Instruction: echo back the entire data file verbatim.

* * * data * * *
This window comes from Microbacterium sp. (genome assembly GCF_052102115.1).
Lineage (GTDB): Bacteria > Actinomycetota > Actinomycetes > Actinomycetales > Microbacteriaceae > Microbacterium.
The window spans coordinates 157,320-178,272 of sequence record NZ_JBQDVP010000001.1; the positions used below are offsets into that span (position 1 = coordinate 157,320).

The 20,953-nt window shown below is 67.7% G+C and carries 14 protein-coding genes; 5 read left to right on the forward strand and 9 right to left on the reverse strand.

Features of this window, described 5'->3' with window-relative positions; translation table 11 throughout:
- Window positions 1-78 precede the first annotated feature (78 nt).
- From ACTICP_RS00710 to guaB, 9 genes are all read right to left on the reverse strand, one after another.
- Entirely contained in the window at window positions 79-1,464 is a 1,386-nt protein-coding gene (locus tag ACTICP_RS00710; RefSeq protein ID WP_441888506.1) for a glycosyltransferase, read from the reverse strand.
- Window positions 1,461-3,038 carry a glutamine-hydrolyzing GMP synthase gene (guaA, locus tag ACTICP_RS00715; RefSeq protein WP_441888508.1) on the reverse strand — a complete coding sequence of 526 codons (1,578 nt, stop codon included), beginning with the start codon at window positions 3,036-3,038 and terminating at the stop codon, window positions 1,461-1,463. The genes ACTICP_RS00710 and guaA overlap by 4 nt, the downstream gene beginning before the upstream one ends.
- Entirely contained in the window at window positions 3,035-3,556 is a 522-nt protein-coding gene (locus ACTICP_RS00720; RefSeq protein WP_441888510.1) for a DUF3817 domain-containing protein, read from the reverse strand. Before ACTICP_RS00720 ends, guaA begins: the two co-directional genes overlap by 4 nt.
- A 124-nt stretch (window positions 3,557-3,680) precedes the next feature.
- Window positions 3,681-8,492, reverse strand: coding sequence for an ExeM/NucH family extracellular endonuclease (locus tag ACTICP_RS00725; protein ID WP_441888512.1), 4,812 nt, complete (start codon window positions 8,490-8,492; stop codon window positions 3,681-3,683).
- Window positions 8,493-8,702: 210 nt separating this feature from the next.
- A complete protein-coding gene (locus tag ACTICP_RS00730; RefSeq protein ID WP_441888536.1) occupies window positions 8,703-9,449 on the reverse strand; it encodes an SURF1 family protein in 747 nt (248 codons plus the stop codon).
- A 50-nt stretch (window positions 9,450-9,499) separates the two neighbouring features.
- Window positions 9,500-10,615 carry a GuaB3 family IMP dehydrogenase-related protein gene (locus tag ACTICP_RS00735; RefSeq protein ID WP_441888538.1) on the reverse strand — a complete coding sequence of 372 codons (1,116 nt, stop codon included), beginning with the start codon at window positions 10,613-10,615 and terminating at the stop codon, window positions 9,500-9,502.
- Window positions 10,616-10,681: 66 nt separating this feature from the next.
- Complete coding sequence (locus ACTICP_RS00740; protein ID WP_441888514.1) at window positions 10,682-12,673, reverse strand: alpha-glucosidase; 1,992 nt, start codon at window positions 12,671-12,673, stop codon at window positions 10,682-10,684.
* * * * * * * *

This window comes from Microbacterium sp. (genome assembly GCF_052102115.1).
Lineage (GTDB): Bacteria > Actinomycetota > Actinomycetes > Actinomycetales > Microbacteriaceae > Microbacterium.
The window spans coordinates 157,320-178,272 of sequence record NZ_JBQDVP010000001.1; the positions used below are offsets into that span (position 1 = coordinate 157,320).

The 20,953-nt window shown below is 67.7% G+C and carries 14 protein-coding genes; 5 read left to right on the forward strand and 9 right to left on the reverse strand.

Features of this window, described 5'->3' with window-relative positions; translation table 11 throughout:
- Window positions 1-78 precede the first annotated feature (78 nt).
- From ACTICP_RS00710 to guaB, 9 genes are all read right to left on the reverse strand, one after another.
- Entirely contained in the window at window positions 79-1,464 is a 1,386-nt protein-coding gene (locus tag ACTICP_RS00710; RefSeq protein ID WP_441888506.1) for a glycosyltransferase, read from the reverse strand.
- Window positions 1,461-3,038 carry a glutamine-hydrolyzing GMP synthase gene (guaA, locus tag ACTICP_RS00715; RefSeq protein WP_441888508.1) on the reverse strand — a complete coding sequence of 526 codons (1,578 nt, stop codon included), beginning with the start codon at window positions 3,036-3,038 and terminating at the stop codon, window positions 1,461-1,463. The genes ACTICP_RS00710 and guaA overlap by 4 nt, the downstream gene beginning before the upstream one ends.
- Entirely contained in the window at window positions 3,035-3,556 is a 522-nt protein-coding gene (locus ACTICP_RS00720; RefSeq protein WP_441888510.1) for a DUF3817 domain-containing protein, read from the reverse strand. Before ACTICP_RS00720 ends, guaA begins: the two co-directional genes overlap by 4 nt.
- A 124-nt stretch (window positions 3,557-3,680) precedes the next feature.
- Window positions 3,681-8,492, reverse strand: coding sequence for an ExeM/NucH family extracellular endonuclease (locus tag ACTICP_RS00725; protein ID WP_441888512.1), 4,812 nt, complete (start codon window positions 8,490-8,492; stop codon window positions 3,681-3,683).
- Window positions 8,493-8,702: 210 nt separating this feature from the next.
- A complete protein-coding gene (locus tag ACTICP_RS00730; RefSeq protein ID WP_441888536.1) occupies window positions 8,703-9,449 on the reverse strand; it encodes an SURF1 family protein in 747 nt (248 codons plus the stop codon).
- A 50-nt stretch (window positions 9,450-9,499) separates the two neighbouring features.
- Window positions 9,500-10,615 carry a GuaB3 family IMP dehydrogenase-related protein gene (locus tag ACTICP_RS00735; RefSeq protein ID WP_441888538.1) on the reverse strand — a complete coding sequence of 372 codons (1,116 nt, stop codon included), beginning with the start codon at window positions 10,613-10,615 and terminating at the stop codon, window positions 9,500-9,502.
- Window positions 10,616-10,681: 66 nt separating this feature from the next.
- Complete coding sequence (locus ACTICP_RS00740; protein ID WP_441888514.1) at window positions 10,682-12,673, reverse strand: alpha-glucosidase; 1,992 nt, start codon at window positions 12,671-12,673, stop codon at window positions 10,682-10,684.